Simply and clearly, Annan, the first-ever Special Envoy to Syria, submitted his resignation because he refused to be a false witness. Annan’s resignation, as well as the failure of his successor, Lakhdar Brahimi, did not bring about any noteworthy reaction from the Secretary-General, who expressed his concern, which became a subject of discontent among the Syrians back then.
There has not been any review of the organization’s modus operandi nor its approach to the issue of negotiations, deemed moot.
The new Secretary-General, António Guterres, appointed Staffan de Mistura as a third envoy. Guterres was envoy for four years (2014-2018) and did not manage to obtain the slightest concession from the regime, despite his close ties to Moscow and his clear show of complicity with the Assad regime.
Despite the failure of the three envoys to release as little as one detainee from Assad’s prisons, eight years after the start of the so-called political solution process, the Secretary-General appointed a fourth envoy, Geir Pedersen, without any review of the existing approach or the adopted path. It took Pedersen two years to form the parody that is the Constitutional Committee, to which the entire Syrian settlement file was referred, after the discussion of thorny issues was halted — such as releasing detainees, stopping ongoing violations, forming a transitional governing body, transitional justice, reconstruction, and combating terrorism.
A revolution is needed to manage international relations
Some of the countries that have turned a blind eye to the Syrian issue may think that Syria, at the end of the day, is not a high-priority issue, for Syria is, after all, a small and poor country that has been marching to the beat of its own drum for decades, and that there is no point in saving it nor is there real danger in letting it drown in its own blood and ruin. This is what the former US Ambassador, Robert Ford, wrote in his latest articles, admitting that “Syria has lost,” and that it is game over.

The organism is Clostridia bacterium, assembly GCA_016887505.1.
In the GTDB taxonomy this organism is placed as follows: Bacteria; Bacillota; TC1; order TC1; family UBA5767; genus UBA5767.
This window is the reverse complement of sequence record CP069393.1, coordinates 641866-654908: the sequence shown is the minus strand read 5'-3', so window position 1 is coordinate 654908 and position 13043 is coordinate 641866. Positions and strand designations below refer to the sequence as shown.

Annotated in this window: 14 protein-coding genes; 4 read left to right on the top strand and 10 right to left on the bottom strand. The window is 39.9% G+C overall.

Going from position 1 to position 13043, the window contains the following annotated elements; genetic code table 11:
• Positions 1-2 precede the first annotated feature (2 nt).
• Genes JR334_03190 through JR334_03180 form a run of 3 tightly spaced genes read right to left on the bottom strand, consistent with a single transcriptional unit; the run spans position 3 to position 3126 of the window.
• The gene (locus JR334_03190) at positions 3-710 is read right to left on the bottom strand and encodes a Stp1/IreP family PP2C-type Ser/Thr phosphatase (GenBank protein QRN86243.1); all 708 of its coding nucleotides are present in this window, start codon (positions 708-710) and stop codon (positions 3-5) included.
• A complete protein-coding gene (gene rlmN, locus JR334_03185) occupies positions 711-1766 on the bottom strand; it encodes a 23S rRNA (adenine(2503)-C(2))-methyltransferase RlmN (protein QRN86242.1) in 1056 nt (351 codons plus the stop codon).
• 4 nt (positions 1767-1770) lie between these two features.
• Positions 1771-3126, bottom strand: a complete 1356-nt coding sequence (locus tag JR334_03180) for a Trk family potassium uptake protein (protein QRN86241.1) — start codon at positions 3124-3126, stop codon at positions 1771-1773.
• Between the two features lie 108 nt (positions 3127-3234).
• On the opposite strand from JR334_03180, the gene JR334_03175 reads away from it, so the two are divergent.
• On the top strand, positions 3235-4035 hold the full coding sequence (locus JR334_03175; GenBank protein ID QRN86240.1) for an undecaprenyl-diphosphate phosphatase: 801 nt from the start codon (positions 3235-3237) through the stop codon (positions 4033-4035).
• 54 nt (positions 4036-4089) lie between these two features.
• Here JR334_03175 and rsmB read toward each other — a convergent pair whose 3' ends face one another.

I am not one of those to ascribe to conspiracy theories, as many Syrians have come to do nowadays. I do, however, believe that keeping silent about mistakes, covering up crimes, and colluding with forces could potentially be more destructive to trust, international relations, and the world order than any local or global conspiracy.
All the UN did in recent years in Syria — with all due respect to Ban Ki-moon and Guterres — was nothing more than helping the Syrian regime, its Iranian and Russian allies, and many other mercenaries to cover up the pursuit and sharing of interests and influence, at the detriment of the Syrian peoples.
The challenge, in fact, is greater than we think, as the demand for the intervention of the UN to limit the increasing violation of the law in weak states that have lost their sovereignty, continues to grow.
Also, there are those calling, in more than one Arab country, for an international trusteeship whereby the UN would appoint a sovereign to manage the country — which is threatened with disintegration, devastation, and famine, due to the corruption of its power-hungry elites. Unfortunately, however, these requests for international humanitarian and political intervention are on the rise at a time when the UN has been, now more than ever, losing its influencing capacity and initiative-taking capabilities.
This article was translated and edited by The Syrian Observer. The Syrian Observer has not verified the content of this story. Responsibility for the information and views set out in this article lies entirely with the author.